A trope of international law scholarship is that the United States is an “exceptionalist” nation, one that takes a distinctive (frequently hostile, unilateralist, or hypocritical) stance toward international law. However, all major powers are similarly “exceptionalist,” in the sense that they take distinctive approaches to international law that reflect their values and interests. We illustrate these arguments with discussions of China, the European Union, and the United States. Charges of international-law exceptionalism betray an undefended assumption that one particular view of international law (for scholars, usually the European view) is universally valid.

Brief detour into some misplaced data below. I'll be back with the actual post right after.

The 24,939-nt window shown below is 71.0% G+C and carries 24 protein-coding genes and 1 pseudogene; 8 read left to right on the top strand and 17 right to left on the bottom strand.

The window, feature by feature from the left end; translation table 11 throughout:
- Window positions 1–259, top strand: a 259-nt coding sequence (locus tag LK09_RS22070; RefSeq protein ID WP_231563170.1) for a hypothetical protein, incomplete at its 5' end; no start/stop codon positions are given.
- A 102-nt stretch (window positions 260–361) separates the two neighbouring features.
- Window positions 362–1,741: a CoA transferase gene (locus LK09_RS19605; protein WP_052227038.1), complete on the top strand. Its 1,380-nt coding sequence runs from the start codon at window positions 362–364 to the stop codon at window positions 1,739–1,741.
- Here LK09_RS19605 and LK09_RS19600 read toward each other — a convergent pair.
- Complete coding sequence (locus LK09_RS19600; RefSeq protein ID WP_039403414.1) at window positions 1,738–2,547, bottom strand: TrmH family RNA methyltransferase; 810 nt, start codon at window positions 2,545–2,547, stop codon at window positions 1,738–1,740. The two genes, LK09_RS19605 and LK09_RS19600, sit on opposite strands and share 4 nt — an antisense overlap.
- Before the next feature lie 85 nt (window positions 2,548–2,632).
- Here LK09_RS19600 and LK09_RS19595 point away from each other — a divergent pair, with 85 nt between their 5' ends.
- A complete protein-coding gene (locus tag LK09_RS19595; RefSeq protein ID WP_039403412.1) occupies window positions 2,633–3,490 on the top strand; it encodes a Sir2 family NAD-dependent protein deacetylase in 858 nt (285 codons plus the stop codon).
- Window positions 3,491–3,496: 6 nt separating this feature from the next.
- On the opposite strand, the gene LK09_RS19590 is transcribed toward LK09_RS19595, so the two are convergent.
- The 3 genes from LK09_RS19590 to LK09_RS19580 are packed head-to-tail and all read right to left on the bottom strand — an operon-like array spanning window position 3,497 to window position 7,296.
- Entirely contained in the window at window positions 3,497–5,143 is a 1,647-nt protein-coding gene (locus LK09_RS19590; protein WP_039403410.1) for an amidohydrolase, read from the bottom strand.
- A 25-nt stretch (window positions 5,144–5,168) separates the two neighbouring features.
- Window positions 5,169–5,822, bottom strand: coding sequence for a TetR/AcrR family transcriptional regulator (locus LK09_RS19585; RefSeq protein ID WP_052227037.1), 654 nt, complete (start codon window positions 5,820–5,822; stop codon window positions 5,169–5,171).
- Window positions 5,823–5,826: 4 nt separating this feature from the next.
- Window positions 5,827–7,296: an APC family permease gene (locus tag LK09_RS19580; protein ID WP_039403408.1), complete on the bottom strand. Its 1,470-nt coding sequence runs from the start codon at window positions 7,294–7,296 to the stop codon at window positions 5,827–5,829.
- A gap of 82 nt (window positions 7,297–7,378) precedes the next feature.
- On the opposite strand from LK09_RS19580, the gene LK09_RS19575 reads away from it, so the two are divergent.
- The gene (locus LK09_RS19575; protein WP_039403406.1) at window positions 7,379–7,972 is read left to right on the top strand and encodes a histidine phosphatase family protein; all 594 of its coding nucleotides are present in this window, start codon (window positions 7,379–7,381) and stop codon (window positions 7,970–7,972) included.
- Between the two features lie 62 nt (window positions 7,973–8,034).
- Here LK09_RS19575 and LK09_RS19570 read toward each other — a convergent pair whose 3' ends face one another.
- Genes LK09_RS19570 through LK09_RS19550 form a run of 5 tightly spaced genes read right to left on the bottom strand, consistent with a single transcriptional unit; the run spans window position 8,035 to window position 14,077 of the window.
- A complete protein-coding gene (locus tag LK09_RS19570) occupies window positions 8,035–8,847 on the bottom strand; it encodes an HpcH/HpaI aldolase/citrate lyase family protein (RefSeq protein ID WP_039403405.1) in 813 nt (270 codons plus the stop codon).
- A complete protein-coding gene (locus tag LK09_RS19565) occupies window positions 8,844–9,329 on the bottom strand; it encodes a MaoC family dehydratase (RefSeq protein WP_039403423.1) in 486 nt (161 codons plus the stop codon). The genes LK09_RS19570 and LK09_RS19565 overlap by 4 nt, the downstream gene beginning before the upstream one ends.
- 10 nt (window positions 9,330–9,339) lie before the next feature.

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- Anton’s Weekly Digest of International Law Scholarship, Vol. 2, No. 6 (10 Feb 2011) | Don Anton
- Anton’s Weekly Digest of International Law Scholarship, Vol. 2, No. 6 (10 Feb 2011) | Anton's Weekly Digest of International Law
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